Overlooking City Hall Park in Lower Manhattan, the Woolworth Building was the tallest in the world when built in 1913.
The Woolworth family sold the 60-story tower in 1998, and in 2012 the Witkoff Group and Cammeby’s International sold the top half to Alchemy Properties, which would convert it into high-end condos.
Witkoff and Cammeby’s still own the office portion of the building, at 233 Broadway, and in 2015 refinanced it with a $256 million loan from Blackstone. The financing was expanded to $355 million in 2018, and last fall a $56 million piece of the debt was included in a CMBS deal named BXMT 2020-FL3.
Documents from the securitization provide an inside look at the property’s finances.
As of last July, the 790,000-square-foot office condominium was 92 percent leased to 84 tenants, up from 79 percent in 2015. The five largest tenants occupy 40 percent of the building and account for 42 percent of annual base rent.
The largest tenant is New York University, which has been there since 2003. Its 94,000-square-foot space is home to part of NYU’s School of Professional Studies as well as some administrative offices.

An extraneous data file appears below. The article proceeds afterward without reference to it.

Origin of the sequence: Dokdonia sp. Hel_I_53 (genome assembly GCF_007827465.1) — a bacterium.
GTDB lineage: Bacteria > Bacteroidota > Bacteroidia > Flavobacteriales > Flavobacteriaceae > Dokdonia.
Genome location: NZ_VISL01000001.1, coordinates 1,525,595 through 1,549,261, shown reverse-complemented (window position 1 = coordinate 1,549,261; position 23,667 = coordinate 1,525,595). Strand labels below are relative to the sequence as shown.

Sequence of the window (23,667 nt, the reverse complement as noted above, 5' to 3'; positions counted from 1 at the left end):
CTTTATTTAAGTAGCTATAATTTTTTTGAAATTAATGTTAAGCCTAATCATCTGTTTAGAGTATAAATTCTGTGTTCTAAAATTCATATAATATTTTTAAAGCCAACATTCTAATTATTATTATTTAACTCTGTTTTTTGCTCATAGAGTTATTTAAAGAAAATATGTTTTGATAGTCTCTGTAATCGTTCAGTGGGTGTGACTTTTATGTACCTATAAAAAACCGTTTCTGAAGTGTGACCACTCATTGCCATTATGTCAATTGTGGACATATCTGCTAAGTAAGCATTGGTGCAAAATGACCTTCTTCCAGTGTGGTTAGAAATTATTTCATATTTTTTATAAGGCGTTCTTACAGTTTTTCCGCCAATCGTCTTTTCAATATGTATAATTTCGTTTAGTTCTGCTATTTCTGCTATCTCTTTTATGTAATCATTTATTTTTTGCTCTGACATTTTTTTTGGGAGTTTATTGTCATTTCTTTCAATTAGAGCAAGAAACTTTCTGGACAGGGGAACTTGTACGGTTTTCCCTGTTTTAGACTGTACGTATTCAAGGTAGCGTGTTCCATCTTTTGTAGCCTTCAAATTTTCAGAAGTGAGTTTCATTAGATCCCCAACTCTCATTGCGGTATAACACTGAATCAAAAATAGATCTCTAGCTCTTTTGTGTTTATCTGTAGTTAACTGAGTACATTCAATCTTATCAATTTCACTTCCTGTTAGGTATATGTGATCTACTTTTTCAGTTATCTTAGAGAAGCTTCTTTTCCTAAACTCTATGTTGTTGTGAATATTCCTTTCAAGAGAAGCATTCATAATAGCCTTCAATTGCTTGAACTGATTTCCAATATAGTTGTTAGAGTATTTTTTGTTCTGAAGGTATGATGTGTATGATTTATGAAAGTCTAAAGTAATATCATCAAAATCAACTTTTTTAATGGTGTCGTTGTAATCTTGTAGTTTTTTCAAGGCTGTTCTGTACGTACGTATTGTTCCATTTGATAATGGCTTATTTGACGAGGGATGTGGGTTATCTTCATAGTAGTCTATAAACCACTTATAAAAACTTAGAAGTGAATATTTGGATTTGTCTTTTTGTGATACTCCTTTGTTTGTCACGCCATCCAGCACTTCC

The second-largest tenant is the New York City Law Department, which represents the city in civil and criminal cases. Last February, a month before work-from-home became a big thing, the department expanded its space by more than 70 percent to 85,000 square feet.
The third-largest tenant is the New York City Police Pension Fund, whose main office has been at the Woolworth Building since 2002. Shop Architects and Allied Advertising round out the top five.
As of September, six months into the pandemic, rent collection at the property stood at 72 percent, according to the loan prospectus.
The debt, which matures this May but has two one-year extension options, has remained current throughout the pandemic. The 2018 upsizing of the loan came with an additional $99 million in mezzanine debt and returned about $74 million in equity to the landlord.
When Kroll Bond Rating Agency representatives visited the site in October, several retail spaces were vacant and boarded up — including Starbucks, bankrupt stationery chain Papyrus and half of T-Mobile’s space.
The Woolworth Building’s five-story penthouse hit the market with an asking price of $110 million in 2017, drawing skepticism amid a slowdown in the condo market. In 2019 the price was slashed to $79 million. In November, a contractor sued Alchemy over more than $1 million in unpaid bills.